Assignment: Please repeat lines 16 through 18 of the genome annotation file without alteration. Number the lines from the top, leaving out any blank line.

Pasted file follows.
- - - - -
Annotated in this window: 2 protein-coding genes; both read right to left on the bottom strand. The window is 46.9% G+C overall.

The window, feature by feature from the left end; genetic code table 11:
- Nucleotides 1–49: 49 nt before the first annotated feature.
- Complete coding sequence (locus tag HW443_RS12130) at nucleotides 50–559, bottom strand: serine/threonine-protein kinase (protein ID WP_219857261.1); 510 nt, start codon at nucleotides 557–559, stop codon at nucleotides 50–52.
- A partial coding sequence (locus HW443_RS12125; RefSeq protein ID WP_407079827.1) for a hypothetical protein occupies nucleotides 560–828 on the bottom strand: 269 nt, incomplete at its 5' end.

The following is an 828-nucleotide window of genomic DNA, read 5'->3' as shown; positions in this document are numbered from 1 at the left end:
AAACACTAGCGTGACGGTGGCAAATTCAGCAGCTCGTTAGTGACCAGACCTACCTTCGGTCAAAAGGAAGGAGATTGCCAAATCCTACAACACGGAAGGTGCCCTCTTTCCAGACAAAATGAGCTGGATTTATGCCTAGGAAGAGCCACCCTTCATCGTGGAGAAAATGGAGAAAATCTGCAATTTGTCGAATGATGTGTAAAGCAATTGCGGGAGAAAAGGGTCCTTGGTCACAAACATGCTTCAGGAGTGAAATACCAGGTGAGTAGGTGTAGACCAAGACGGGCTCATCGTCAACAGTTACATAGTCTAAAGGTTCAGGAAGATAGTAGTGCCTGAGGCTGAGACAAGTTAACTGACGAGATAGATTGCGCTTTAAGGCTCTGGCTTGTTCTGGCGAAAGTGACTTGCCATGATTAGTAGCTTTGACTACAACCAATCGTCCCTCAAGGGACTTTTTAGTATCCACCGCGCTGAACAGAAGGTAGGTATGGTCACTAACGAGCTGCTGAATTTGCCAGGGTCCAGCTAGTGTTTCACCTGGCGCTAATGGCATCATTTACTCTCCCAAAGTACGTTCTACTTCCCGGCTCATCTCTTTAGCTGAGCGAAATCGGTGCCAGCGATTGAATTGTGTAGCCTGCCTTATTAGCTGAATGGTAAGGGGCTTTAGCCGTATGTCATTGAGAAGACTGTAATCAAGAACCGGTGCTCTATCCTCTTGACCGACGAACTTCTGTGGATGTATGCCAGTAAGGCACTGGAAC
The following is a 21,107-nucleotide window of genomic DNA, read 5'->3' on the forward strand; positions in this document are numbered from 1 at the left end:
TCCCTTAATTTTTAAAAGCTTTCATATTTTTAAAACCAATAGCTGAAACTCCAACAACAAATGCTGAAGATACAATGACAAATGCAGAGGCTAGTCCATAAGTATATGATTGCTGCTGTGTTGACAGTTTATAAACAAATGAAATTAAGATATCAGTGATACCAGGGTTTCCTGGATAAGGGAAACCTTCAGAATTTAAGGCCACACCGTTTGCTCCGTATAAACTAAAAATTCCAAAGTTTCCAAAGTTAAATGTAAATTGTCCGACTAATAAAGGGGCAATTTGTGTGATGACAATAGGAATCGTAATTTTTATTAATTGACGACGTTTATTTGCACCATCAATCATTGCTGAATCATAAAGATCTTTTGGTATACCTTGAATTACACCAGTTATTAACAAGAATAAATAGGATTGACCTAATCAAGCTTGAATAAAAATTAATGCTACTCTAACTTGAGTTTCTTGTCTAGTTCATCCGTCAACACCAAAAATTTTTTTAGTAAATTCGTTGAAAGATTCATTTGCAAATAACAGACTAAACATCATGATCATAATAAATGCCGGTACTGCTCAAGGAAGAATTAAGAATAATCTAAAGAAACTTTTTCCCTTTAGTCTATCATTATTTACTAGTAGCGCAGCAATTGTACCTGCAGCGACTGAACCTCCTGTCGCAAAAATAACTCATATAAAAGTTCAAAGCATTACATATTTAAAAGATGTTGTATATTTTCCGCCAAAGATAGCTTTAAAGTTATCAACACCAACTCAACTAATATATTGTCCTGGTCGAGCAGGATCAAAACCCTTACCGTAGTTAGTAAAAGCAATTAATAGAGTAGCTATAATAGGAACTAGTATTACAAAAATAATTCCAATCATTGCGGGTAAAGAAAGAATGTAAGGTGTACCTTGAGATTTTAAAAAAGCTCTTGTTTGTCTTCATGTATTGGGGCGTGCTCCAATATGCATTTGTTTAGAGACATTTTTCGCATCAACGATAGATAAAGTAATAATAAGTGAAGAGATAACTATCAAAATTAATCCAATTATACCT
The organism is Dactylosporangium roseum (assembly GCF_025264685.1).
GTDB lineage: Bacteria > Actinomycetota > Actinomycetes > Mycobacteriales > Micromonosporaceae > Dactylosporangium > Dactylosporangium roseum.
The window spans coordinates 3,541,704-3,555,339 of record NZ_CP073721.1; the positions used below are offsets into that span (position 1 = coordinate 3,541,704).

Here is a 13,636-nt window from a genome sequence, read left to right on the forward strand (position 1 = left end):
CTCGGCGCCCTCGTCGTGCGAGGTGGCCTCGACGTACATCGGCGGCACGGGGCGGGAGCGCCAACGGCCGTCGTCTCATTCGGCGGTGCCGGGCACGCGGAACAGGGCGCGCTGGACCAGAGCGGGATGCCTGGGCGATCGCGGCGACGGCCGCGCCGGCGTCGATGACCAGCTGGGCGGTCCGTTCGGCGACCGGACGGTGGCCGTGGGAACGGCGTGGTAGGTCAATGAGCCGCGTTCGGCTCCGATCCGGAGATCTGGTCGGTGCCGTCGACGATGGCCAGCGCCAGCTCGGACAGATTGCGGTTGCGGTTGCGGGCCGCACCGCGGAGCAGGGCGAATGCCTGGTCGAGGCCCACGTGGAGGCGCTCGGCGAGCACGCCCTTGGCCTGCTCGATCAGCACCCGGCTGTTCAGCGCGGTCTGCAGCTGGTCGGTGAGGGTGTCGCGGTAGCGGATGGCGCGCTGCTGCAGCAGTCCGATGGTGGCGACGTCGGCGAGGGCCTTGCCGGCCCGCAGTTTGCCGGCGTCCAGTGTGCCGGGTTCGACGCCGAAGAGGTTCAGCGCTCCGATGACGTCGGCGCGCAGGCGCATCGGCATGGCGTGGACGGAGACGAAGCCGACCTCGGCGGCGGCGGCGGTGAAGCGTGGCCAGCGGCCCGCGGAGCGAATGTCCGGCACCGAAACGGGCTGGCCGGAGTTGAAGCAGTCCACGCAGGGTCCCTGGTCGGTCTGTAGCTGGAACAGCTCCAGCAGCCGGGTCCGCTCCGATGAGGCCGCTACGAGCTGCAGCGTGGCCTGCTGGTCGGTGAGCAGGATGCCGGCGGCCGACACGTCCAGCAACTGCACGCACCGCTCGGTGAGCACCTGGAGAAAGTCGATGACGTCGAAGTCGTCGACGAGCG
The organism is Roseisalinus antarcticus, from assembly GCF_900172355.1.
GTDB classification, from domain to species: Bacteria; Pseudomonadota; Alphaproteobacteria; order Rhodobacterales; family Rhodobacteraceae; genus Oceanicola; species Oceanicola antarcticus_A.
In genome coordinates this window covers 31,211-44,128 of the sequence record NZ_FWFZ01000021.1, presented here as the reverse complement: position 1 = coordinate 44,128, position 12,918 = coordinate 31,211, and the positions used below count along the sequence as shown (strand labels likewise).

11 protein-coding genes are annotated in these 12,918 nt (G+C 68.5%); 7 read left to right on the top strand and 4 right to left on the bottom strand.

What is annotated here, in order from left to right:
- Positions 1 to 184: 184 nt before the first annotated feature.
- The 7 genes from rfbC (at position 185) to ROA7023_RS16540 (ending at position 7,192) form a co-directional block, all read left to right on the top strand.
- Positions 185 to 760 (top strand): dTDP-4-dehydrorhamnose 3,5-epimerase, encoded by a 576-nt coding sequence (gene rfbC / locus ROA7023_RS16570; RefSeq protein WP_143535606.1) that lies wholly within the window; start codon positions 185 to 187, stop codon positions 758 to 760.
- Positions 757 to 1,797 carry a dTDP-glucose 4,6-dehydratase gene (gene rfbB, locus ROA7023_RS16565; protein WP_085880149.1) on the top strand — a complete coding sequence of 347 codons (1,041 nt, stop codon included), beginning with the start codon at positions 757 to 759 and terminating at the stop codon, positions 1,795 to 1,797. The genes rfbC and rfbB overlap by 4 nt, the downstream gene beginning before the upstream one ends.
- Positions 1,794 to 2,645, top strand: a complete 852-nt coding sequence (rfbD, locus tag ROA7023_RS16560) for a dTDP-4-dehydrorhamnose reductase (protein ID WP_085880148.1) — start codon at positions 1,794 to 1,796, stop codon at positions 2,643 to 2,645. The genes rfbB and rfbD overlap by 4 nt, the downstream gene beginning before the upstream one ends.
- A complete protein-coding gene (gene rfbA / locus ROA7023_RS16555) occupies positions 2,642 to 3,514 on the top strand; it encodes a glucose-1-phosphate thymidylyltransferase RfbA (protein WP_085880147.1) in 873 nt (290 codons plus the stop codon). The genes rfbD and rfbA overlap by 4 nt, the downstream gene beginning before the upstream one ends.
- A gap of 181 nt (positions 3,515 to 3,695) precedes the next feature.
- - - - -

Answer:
GTDB classification, from domain to species: Bacteria; Pseudomonadota; Alphaproteobacteria; order Rhodobacterales; family Rhodobacteraceae; genus Oceanicola; species Oceanicola antarcticus_A.
In genome coordinates this window covers 31,211-44,128 of the sequence record NZ_FWFZ01000021.1, presented here as the reverse complement: position 1 = coordinate 44,128, position 12,918 = coordinate 31,211, and the positions used below count along the sequence as shown (strand labels likewise).

11 protein-coding genes are annotated in these 12,918 nt (G+C 68.5%); 7 read left to right on the top strand and 4 right to left on the bottom strand.